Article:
Internal conflict refers to a psychological struggle within the mind of a character. Trying to resolve the struggle creates suspense in the story. External conflict refers to the struggle between a character and outside forces such as other characters, circumstances or nature. Such conflict drives the dramatic action in a story.
In The Lottery, the internal conflicts are not as clearcut as the external ones. There are, however, subtle suggestions that such conflict does exist. An example would be at the beginning of the story when the men are asked for assistance by Mr Summers and there is some hesitation. This may indicate that the men are not entirely keen to be involved in what is to happen and are, therefore, reluctant to participate. Convention and common courtesy, though, seem to drive Mr Martin and his oldest son, Baxter, to assist.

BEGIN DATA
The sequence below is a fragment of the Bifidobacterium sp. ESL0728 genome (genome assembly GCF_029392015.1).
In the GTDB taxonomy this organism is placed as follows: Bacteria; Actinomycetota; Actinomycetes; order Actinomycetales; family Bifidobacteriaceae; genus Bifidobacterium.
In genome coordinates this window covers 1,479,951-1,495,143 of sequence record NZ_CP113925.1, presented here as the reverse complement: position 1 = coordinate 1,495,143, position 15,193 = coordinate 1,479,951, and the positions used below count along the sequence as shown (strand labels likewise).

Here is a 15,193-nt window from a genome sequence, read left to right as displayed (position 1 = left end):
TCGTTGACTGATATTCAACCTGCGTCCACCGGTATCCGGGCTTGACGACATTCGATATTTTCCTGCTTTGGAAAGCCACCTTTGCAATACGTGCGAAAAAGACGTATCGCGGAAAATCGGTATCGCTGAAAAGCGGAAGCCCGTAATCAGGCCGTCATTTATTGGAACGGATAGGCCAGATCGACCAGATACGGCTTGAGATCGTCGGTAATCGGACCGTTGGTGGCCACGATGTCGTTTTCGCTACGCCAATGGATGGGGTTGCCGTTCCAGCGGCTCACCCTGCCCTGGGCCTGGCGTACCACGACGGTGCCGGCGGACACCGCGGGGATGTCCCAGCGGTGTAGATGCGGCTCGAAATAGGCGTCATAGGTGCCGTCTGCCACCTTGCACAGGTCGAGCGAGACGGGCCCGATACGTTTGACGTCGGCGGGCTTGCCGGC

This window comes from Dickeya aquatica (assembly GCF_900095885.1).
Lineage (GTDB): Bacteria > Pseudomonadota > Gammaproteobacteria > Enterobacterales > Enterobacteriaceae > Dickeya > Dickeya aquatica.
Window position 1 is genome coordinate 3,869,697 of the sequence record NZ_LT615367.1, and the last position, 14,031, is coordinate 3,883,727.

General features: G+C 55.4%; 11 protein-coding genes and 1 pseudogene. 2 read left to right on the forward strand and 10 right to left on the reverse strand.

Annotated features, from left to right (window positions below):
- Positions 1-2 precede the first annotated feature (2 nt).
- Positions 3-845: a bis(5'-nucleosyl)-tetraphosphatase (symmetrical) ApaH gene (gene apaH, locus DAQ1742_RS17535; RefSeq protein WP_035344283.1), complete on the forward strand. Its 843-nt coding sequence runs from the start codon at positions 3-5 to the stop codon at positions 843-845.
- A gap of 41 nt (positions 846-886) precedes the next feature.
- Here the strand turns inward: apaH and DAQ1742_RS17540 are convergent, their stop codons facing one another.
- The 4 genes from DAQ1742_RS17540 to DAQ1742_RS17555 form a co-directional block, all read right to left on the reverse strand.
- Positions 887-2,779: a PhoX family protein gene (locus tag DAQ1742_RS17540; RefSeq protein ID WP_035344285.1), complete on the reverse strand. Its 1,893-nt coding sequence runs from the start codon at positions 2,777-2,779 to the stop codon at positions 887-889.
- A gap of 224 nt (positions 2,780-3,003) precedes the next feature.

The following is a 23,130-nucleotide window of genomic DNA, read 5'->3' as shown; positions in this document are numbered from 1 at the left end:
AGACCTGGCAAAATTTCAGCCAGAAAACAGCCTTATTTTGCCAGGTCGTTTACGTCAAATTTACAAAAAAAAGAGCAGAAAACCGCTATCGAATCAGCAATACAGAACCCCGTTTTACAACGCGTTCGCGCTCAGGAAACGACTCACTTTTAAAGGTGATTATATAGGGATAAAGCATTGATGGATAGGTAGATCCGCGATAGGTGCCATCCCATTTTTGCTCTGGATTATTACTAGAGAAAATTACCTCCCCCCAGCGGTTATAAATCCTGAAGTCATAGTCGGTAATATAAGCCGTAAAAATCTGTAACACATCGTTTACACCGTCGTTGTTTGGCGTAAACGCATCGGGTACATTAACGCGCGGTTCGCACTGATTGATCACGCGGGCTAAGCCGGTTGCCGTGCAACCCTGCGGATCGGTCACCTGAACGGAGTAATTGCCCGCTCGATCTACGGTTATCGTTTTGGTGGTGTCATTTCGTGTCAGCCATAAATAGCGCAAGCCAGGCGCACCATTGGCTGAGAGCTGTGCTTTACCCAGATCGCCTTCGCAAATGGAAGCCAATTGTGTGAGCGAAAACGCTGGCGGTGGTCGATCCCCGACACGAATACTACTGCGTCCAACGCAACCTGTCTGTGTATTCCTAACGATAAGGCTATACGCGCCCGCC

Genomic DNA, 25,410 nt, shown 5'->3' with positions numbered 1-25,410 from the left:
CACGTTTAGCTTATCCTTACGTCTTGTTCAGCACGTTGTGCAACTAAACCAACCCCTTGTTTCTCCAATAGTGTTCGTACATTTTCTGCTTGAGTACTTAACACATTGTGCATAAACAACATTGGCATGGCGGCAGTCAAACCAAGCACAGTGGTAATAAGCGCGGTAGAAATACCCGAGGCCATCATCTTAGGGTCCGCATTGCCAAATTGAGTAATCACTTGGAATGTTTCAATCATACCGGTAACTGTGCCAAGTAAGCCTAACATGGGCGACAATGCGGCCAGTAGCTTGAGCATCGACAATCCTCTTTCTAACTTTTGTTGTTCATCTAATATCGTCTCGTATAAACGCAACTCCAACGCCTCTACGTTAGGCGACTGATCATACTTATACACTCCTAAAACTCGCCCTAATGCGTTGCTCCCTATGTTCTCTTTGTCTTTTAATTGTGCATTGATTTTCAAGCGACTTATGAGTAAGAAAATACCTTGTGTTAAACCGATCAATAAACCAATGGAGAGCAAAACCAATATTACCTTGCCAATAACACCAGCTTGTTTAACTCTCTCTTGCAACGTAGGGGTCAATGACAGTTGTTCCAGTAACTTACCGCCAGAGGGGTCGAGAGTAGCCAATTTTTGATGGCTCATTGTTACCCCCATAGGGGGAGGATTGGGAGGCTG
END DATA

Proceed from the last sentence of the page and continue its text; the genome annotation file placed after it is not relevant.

Tessie Hutchinson is clearly experiencing internal conflict. When she is asked to draw a slip from the lottery box, she hesitates for a minute. It is...
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